The Brain and Neuroscience
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Mind & Brain :: Feature Articles :: June 14, 2011 :: :: Email :: Print See Inside The laws of physics may well prevent the human brain from evolving into an ever more powerful thinking machine By Douglas Fox Image: Photograph by Adam Voorhes In Brief
Schizophrenia is one of the most infamous and mysterious mental disorders. Attempting to get to the root of the problem, scientists recently came up with an extraordinary solution: They built a schizophrenic computer. In a study published in the online version of Biological Psychiatry in March, researchers altered an artificial neural network capable of learning language and stories, to the point where it started "acting" schizophrenic. People who suffer from schizophrenia often have difficulty thinking logically or discerning what is real or not real in their lives. "It is characterized by delusions or disassociation of language, often with hallucinations of spoken speech," says psychiatrist Ralph Hoffman of Yale University, coauthor of the study along with computer scientist Risto Miikkulainen of the University of Texas, Austin.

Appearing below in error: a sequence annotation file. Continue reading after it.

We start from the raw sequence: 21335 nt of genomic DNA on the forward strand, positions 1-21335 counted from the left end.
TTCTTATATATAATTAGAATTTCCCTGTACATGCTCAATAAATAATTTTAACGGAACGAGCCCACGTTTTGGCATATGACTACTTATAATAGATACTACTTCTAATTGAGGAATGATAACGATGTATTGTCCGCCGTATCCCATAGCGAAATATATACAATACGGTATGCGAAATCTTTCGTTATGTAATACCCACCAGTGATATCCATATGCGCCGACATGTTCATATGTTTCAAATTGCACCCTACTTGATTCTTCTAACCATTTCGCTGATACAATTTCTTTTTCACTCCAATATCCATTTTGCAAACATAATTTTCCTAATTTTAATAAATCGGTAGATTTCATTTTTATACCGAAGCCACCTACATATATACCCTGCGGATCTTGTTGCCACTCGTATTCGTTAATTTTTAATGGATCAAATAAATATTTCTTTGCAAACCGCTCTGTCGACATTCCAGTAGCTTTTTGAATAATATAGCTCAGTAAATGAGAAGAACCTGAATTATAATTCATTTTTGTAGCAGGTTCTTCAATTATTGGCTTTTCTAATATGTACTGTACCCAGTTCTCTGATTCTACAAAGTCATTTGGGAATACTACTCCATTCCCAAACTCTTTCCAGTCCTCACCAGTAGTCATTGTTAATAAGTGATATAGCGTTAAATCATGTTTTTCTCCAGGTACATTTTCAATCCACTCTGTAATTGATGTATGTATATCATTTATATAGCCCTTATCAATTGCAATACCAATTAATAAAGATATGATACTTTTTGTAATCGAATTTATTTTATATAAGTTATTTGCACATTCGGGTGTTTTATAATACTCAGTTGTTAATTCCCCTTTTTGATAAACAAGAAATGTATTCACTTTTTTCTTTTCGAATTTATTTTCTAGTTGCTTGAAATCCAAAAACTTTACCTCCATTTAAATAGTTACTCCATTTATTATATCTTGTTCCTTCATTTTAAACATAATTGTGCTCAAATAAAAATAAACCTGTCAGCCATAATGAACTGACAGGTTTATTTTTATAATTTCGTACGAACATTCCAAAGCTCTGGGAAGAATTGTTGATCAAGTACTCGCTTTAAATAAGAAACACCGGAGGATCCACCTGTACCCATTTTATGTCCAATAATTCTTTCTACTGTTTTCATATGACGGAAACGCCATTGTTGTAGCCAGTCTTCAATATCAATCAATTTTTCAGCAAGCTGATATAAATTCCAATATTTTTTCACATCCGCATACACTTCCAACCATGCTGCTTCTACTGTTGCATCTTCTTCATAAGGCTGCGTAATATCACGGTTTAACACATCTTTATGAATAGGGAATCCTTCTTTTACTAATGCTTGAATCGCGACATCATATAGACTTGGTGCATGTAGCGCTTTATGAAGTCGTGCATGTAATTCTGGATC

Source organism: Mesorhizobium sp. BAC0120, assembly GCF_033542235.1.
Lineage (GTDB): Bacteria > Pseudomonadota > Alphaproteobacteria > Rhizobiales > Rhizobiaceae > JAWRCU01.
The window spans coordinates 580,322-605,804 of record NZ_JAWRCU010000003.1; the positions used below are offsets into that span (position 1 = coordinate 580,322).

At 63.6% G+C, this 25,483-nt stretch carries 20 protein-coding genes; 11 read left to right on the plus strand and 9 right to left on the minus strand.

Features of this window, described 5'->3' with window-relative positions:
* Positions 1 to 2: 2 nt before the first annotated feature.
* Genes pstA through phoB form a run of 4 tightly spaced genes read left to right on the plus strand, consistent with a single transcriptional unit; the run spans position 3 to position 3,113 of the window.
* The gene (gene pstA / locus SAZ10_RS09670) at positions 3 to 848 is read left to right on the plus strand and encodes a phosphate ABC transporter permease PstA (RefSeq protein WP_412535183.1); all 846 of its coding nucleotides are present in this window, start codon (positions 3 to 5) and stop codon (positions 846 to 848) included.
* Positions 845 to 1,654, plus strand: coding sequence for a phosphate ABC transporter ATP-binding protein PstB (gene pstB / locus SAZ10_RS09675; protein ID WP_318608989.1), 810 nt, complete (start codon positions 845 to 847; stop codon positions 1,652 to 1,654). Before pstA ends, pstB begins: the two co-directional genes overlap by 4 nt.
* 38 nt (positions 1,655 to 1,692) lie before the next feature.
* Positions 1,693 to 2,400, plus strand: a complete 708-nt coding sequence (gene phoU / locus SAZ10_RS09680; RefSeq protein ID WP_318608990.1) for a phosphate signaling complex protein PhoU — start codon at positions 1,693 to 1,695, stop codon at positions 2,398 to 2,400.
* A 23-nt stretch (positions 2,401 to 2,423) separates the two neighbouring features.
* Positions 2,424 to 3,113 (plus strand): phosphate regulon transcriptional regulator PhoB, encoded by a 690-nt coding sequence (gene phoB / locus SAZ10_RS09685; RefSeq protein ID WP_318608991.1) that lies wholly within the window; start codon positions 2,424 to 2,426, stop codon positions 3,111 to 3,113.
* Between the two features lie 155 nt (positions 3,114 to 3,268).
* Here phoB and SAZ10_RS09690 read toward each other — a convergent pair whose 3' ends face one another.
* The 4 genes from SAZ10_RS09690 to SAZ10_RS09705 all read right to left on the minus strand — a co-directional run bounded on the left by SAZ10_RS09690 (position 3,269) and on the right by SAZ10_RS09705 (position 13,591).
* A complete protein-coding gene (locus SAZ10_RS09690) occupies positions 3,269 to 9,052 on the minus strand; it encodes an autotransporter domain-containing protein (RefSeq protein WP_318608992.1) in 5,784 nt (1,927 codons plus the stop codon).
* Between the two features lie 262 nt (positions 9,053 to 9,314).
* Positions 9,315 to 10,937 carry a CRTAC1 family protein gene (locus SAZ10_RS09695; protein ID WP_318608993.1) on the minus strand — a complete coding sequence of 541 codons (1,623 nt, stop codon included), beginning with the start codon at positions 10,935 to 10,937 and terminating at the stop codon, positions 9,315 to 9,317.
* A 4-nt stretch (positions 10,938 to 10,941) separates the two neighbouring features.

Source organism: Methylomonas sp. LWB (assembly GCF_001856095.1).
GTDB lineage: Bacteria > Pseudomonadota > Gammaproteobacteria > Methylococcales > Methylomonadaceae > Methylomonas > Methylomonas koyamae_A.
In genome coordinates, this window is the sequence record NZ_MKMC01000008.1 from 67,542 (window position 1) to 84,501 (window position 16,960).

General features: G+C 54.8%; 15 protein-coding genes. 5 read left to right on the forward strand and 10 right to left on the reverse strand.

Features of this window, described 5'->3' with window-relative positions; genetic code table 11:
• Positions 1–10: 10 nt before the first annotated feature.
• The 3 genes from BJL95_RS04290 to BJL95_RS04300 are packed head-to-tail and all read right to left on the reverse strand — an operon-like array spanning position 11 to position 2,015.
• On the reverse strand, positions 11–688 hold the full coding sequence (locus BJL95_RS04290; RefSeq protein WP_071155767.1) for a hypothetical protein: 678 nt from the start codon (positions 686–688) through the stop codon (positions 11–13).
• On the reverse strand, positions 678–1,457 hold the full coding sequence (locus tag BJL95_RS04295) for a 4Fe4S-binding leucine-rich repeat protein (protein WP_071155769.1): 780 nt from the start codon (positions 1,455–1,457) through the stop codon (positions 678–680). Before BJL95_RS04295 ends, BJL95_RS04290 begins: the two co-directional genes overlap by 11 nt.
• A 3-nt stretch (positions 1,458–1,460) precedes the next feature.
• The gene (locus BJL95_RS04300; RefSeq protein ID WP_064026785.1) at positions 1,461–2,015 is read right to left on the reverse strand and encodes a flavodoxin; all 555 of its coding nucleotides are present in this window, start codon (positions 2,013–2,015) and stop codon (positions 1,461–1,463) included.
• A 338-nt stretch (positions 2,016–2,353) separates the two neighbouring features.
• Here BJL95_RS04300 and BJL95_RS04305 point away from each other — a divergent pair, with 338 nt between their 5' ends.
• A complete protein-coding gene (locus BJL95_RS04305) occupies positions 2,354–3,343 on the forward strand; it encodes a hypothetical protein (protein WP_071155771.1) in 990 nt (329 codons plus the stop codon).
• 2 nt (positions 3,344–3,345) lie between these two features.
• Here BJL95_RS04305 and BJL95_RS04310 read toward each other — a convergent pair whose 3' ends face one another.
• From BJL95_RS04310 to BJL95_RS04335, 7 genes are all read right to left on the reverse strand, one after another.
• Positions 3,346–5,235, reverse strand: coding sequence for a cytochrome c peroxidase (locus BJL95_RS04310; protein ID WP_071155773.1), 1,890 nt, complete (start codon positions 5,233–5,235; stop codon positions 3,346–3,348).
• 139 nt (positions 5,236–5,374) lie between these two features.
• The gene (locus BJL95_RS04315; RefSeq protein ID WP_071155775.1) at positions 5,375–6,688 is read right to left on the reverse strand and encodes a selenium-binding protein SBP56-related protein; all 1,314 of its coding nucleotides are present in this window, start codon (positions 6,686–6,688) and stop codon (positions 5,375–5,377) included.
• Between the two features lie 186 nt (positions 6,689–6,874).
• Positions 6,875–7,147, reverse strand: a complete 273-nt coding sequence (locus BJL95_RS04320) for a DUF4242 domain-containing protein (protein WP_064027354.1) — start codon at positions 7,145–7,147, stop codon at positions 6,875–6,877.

Burundanga is a scary drug. According to news reports from Ecuador, the last thing a motorist could recall, after waking up minus his car and possessions, was being approached by two women; in Venezuela, a girl came round in hospital to find she had been abducted and sexually assaulted. Each had been doped with burundanga, an extract of the brugmansia plant containing high levels of the psychoactive chemical scopolamine. News reports allude to a sinister effect: that the drug removes free will, effectively turning victims into suggestible human puppets. Although not fully understood by neuroscience, free will is seen as a highly complex neurological ability and one of the most cherished of human characteristics. Clearly, if a drug can eliminate this, it highlights a stark vulnerability at the core of our species.